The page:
As you’ve probably all gathered by now, I’m running for President of the UK on the 5th of July. This series of articles is hopefully a combination of manifesto and insight into my plans and thoughts. It’s not written in blood, so I do appreciate comments and feedback, and will take it all into account when (and if) I actually put my plans into place.
This article is about something both mundane and vitally important- cabinet structure. When I was last elected I tried to put some of my experience in cabinet into practice by redesigning the way cabinet works. It stuck for a few months, then we slowly backslid into the model we’ve had ever since. Let me first of all explain cabinet for people who are not familiar with it.
In most cases the Cabinet of the UK is basically the money spending part of the UK. They are people appointed by the President to lead the various initiatives the UK has- most of which were brought in long ago and just kind of carry on going out of momentum. The main Ministries that nearly always exist are:
Ministry of Finance
Ministry of Home Affairs
Ministry of Foreign Affairs
Ministry of Defence
The reason these exist seem to be obvious. There are also extra ministries which are a bit more superfluous and tend to vary depending on the President. We’ve had Ministers of Legislative Affairs, Ministers of Health, Ministers of Trade and so on. Usually what happens is a CP decides either an idea is too big for a Ministry or no one individual can manage a large workload and thus appoints another.
The problem I have with this system is it makes the position of “Minister” into a do-er position rather than a leader position. When your Ministers are actually doing all the work themselves, they’re not Ministers anymore. It’s got to the point now where it’s all so confusing nobody really knows who is doing what, and in any case the answer is often “not much”. People take a title for the prestige rather than out of a sense of duty. The idea that anyone would take on a job as a reward is the opposite of the situation a couple years back. Ministerial posts are difficult, time consuming and the rewards of it are reputation and success, not title-wearing prestige.
It's about what you do, not what you're called
The change I hope to make to the cabinet is fairly large. It’s my plan to do away with the whole idea of Ministries altogether and reorganise the whole government from the ground up. It’s my experience that once you drop below Minister level the hierarchy of government tends to turn into so much crap. Especially in Ministries with more than one or two helpers (like MoHA/MoFA) you just end up with a herd of well-meaning players who do very little, and one or two who do a lot. That’s not their fault- it’s just a simple fact that without fixed roles, it’s impossible for them to know what they need to do and impossible to hold them to account.
For that reason when I take applications for my government I’m not going to ask for applications based on which job you want, but rather a kind of open CV about your experience, skills and most importantly interests. There are a vast amount of jobs I want doing this term, and each job will have a specific role, title and will ultimately need someone to do it. Since some of these will involve logging in once a day and some will involve a lot more, there will be something for everyone with half a brain and some willpower.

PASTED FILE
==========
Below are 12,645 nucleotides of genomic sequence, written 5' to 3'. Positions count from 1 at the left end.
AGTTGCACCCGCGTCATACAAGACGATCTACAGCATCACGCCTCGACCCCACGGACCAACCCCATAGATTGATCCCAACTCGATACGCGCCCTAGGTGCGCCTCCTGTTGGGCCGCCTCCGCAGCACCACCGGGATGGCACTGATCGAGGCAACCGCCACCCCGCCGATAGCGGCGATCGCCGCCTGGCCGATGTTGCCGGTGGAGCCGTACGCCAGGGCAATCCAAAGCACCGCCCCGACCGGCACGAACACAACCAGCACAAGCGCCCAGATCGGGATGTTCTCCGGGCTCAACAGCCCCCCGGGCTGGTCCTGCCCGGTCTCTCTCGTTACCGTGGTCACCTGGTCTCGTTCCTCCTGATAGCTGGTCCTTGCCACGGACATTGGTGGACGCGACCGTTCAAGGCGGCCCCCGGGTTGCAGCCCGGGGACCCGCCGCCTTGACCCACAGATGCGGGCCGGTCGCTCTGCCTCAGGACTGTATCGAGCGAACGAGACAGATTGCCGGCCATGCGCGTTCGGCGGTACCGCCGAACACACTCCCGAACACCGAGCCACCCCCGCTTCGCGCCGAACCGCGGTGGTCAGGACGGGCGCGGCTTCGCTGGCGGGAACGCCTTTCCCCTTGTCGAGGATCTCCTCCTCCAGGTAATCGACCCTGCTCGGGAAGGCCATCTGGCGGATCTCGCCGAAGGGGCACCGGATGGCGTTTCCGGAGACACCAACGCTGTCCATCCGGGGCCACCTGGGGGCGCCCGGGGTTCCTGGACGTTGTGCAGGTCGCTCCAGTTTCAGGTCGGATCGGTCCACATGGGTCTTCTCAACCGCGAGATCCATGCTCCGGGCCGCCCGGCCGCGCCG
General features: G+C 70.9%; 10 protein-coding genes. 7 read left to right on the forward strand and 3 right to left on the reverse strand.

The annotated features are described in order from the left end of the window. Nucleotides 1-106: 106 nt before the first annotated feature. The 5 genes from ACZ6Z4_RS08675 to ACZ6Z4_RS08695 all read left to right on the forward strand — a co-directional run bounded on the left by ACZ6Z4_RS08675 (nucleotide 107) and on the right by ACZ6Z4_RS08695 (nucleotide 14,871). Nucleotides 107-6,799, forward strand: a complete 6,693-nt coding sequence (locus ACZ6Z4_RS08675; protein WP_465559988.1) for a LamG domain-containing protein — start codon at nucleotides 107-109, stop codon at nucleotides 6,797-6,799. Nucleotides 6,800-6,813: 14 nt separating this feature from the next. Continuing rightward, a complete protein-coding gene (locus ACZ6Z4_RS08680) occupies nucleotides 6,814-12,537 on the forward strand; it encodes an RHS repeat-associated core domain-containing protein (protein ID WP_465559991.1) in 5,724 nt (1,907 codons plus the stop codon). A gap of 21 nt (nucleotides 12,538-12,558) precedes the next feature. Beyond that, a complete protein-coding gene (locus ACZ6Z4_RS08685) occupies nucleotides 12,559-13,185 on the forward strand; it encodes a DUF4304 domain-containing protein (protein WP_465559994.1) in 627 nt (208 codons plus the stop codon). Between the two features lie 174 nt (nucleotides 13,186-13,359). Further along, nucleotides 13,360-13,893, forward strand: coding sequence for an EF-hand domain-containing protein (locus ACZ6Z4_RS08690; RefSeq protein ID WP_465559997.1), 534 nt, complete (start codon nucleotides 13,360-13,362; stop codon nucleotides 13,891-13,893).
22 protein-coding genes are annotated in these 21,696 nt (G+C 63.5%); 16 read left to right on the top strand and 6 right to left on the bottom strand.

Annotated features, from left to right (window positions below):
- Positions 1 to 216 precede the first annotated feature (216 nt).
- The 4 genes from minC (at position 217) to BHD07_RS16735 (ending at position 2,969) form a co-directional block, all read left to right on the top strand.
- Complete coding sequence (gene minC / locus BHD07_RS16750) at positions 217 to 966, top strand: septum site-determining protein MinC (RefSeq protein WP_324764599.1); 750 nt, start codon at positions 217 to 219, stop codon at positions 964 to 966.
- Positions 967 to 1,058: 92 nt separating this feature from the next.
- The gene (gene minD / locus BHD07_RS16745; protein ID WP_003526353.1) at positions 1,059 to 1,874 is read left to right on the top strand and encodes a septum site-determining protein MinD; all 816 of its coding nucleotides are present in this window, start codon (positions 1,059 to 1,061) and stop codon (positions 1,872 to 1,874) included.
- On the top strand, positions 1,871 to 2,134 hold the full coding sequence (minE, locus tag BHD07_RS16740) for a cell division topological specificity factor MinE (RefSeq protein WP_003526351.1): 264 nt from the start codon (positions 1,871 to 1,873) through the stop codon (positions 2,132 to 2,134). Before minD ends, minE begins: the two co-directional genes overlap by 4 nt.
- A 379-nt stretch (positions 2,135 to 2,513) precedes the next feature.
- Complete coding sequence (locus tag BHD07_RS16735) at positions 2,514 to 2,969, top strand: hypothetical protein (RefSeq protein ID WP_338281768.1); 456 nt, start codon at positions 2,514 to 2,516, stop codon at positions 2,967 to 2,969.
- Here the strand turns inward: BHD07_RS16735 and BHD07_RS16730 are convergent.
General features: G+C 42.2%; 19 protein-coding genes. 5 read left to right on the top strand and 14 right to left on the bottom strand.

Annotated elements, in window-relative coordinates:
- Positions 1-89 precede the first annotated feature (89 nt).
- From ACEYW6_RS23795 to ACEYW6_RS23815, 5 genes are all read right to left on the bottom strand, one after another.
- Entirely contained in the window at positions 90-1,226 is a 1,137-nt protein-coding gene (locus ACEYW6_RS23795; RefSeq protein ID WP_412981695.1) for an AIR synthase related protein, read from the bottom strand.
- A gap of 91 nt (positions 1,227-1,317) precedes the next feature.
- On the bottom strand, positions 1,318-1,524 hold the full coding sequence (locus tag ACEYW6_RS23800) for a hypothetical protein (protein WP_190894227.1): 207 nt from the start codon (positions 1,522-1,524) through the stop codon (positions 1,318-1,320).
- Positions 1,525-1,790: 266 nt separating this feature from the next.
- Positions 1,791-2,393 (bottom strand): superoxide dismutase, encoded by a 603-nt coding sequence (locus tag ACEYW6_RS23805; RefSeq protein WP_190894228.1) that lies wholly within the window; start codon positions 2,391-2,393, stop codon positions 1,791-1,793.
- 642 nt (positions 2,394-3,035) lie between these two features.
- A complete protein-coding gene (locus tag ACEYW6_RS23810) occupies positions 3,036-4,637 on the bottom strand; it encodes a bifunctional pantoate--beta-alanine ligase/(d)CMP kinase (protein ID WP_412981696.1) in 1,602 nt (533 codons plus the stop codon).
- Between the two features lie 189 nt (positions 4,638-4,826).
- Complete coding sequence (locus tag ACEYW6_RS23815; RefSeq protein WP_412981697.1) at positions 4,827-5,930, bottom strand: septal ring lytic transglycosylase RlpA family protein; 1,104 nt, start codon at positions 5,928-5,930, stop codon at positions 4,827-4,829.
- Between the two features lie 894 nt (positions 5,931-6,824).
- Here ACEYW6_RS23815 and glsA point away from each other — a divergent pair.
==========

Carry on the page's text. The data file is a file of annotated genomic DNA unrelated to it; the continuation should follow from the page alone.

So now imagine this vast scattering of posts. Some people will probably be annoyed at not getting a fancy title, but titles are, frankly, a load of dung. For example, who do you think I would need more as CP- a Minister of Defence, or a supplier who can give out weapons in #MoD? The answer is a supplier every time. At the end of the day I can quickly step into the shoes of a MoD- in fact there are half a dozen older players, ex-Ministers and ex-Presidents who can do it. But a supplier needs to be reliable, dedicated and have the time to do it. A supplier is a lot rarer find than an MoD candidate, trust me.
Anyway, obviously there has to be some structure above these nominal posts. My plan is to group these posts by their function. For example a market analyst whose job is to track price changes in the UK markets might be grouped as a financial position. Someone whose job is to analyse prices abroad and advise the army on the best price might be attached to the military side of things. The important thing is to make sure that each role goes where it should be, not just where it happens to have been for the last x number of years, or where the title might suggest.
I will go into more detail about the exact nature of posts as I release my substantive manifestos on the key areas- finance, foreign affairs, domestic affairs and the military.
Above these posts will be my “cabinet”. Their job will be to communicate information between all the various positions (where needed) and to me. I’m quite a hands-on type of leader, so I’ll be talking to all the various post-holders myself as often as I can get hold of them. The truth is that government is nothing more than the distillation of information to the point where you can make a decision with all the facts- or at least as many as you can get your hands on. The more facts you have, the stronger the position you are in. In fact the whole structure of my government will be designed to maximise the amount of information we have at all times.
Thanks for reading,
Ps. I'm not buying votes for these articles, and I hope nobody else does either
PPs. Thanks for all the support so far. I've had a lot of messages from UK citizens and players around the world and they're all appreciated
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